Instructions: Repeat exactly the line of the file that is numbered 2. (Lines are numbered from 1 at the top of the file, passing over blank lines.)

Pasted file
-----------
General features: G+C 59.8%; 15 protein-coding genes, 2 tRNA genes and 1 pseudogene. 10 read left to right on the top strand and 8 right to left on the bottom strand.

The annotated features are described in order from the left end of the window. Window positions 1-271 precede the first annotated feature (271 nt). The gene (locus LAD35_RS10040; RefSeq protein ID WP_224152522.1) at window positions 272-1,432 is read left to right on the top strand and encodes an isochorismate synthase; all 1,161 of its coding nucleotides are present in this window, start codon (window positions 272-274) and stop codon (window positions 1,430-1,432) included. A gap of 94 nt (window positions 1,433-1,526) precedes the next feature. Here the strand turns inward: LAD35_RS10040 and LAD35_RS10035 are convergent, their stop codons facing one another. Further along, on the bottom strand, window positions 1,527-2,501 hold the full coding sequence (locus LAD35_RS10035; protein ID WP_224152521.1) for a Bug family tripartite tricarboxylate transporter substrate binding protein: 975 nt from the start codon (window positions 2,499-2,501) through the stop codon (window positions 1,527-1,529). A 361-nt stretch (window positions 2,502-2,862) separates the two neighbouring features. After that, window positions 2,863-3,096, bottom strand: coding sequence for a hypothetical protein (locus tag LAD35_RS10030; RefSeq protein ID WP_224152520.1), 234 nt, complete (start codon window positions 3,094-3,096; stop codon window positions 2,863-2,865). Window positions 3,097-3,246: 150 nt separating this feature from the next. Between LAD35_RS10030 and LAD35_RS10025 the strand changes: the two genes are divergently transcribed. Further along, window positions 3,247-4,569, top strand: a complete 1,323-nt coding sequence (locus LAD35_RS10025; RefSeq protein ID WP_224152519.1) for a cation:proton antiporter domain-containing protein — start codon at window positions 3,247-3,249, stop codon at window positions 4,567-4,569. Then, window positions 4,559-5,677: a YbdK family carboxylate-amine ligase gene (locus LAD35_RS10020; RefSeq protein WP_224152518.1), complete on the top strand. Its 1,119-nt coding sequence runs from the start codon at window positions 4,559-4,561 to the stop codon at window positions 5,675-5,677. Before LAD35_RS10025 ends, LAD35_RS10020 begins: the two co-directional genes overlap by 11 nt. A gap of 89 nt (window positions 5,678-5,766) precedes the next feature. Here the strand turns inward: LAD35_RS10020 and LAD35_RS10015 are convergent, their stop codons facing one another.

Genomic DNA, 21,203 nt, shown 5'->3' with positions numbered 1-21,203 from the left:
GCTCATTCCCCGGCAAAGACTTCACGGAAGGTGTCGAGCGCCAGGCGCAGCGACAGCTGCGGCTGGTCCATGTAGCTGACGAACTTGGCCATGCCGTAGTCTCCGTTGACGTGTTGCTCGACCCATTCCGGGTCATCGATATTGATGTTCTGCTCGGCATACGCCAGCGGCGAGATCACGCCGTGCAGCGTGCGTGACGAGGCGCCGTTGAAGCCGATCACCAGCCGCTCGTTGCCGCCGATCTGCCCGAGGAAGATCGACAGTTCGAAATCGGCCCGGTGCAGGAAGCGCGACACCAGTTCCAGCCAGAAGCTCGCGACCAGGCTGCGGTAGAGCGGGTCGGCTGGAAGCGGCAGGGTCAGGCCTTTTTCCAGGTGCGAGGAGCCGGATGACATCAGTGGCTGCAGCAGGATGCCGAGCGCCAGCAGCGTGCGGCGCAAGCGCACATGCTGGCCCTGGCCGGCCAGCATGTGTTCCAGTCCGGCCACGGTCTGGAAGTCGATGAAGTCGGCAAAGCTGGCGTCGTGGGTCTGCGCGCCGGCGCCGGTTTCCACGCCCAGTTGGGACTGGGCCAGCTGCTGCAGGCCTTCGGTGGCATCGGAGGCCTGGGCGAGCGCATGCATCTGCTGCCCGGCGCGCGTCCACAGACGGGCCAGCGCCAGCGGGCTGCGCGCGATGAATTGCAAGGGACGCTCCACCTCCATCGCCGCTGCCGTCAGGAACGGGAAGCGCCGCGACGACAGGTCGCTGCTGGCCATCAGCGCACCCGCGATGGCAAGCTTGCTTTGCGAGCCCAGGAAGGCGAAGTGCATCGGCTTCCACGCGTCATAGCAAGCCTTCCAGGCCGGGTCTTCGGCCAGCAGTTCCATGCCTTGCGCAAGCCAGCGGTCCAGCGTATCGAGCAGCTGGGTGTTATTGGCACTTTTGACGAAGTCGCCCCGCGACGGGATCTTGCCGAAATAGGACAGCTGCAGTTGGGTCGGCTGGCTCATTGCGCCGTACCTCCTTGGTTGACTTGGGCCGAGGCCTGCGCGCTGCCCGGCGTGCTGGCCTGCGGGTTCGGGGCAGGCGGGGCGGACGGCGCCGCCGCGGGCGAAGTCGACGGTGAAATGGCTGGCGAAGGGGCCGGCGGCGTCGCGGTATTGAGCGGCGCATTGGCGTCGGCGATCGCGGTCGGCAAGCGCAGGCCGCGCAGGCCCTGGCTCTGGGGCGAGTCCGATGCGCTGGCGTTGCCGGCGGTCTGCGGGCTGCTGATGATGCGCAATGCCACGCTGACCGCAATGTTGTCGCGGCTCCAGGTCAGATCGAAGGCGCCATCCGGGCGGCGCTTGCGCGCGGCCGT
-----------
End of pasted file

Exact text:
The annotated features are described in order from the left end of the window. Window positions 1-271 precede the first annotated feature (271 nt). The gene (locus LAD35_RS10040; RefSeq protein ID WP_224152522.1) at window positions 272-1,432 is read left to right on the top strand and encodes an isochorismate synthase; all 1,161 of its coding nucleotides are present in this window, start codon (window positions 272-274) and stop codon (window positions 1,430-1,432) included. A gap of 94 nt (window positions 1,433-1,526) precedes the next feature. Here the strand turns inward: LAD35_RS10040 and LAD35_RS10035 are convergent, their stop codons facing one another. Further along, on the bottom strand, window positions 1,527-2,501 hold the full coding sequence (locus LAD35_RS10035; protein ID WP_224152521.1) for a Bug family tripartite tricarboxylate transporter substrate binding protein: 975 nt from the start codon (window positions 2,499-2,501) through the stop codon (window positions 1,527-1,529). A 361-nt stretch (window positions 2,502-2,862) separates the two neighbouring features. After that, window positions 2,863-3,096, bottom strand: coding sequence for a hypothetical protein (locus tag LAD35_RS10030; RefSeq protein ID WP_224152520.1), 234 nt, complete (start codon window positions 3,094-3,096; stop codon window positions 2,863-2,865). Window positions 3,097-3,246: 150 nt separating this feature from the next. Between LAD35_RS10030 and LAD35_RS10025 the strand changes: the two genes are divergently transcribed. Further along, window positions 3,247-4,569, top strand: a complete 1,323-nt coding sequence (locus LAD35_RS10025; RefSeq protein ID WP_224152519.1) for a cation:proton antiporter domain-containing protein — start codon at window positions 3,247-3,249, stop codon at window positions 4,567-4,569. Then, window positions 4,559-5,677: a YbdK family carboxylate-amine ligase gene (locus LAD35_RS10020; RefSeq protein WP_224152518.1), complete on the top strand. Its 1,119-nt coding sequence runs from the start codon at window positions 4,559-4,561 to the stop codon at window positions 5,675-5,677. Before LAD35_RS10025 ends, LAD35_RS10020 begins: the two co-directional genes overlap by 11 nt. A gap of 89 nt (window positions 5,678-5,766) precedes the next feature. Here the strand turns inward: LAD35_RS10020 and LAD35_RS10015 are convergent, their stop codons facing one another.